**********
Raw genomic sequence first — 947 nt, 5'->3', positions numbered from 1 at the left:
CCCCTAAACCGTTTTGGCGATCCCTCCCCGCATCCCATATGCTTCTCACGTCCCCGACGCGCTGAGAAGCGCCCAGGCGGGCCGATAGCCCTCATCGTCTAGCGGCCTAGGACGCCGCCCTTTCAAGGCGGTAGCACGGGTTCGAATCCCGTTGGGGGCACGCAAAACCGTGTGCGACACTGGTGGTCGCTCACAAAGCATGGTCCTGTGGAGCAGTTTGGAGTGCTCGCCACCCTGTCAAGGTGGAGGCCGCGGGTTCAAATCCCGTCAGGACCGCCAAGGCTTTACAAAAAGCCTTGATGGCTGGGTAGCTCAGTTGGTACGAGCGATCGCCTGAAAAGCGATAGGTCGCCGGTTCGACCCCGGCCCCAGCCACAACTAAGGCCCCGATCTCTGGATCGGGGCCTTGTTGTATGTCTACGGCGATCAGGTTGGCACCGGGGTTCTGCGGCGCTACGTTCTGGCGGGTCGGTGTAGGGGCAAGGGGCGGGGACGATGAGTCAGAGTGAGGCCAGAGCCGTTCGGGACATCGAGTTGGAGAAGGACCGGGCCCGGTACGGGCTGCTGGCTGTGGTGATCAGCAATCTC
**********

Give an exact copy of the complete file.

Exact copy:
Raw genomic sequence first — 947 nt, 5'->3', positions numbered from 1 at the left:
CCCCTAAACCGTTTTGGCGATCCCTCCCCGCATCCCATATGCTTCTCACGTCCCCGACGCGCTGAGAAGCGCCCAGGCGGGCCGATAGCCCTCATCGTCTAGCGGCCTAGGACGCCGCCCTTTCAAGGCGGTAGCACGGGTTCGAATCCCGTTGGGGGCACGCAAAACCGTGTGCGACACTGGTGGTCGCTCACAAAGCATGGTCCTGTGGAGCAGTTTGGAGTGCTCGCCACCCTGTCAAGGTGGAGGCCGCGGGTTCAAATCCCGTCAGGACCGCCAAGGCTTTACAAAAAGCCTTGATGGCTGGGTAGCTCAGTTGGTACGAGCGATCGCCTGAAAAGCGATAGGTCGCCGGTTCGACCCCGGCCCCAGCCACAACTAAGGCCCCGATCTCTGGATCGGGGCCTTGTTGTATGTCTACGGCGATCAGGTTGGCACCGGGGTTCTGCGGCGCTACGTTCTGGCGGGTCGGTGTAGGGGCAAGGGGCGGGGACGATGAGTCAGAGTGAGGCCAGAGCCGTTCGGGACATCGAGTTGGAGAAGGACCGGGCCCGGTACGGGCTGCTGGCTGTGGTGATCAGCAATCTC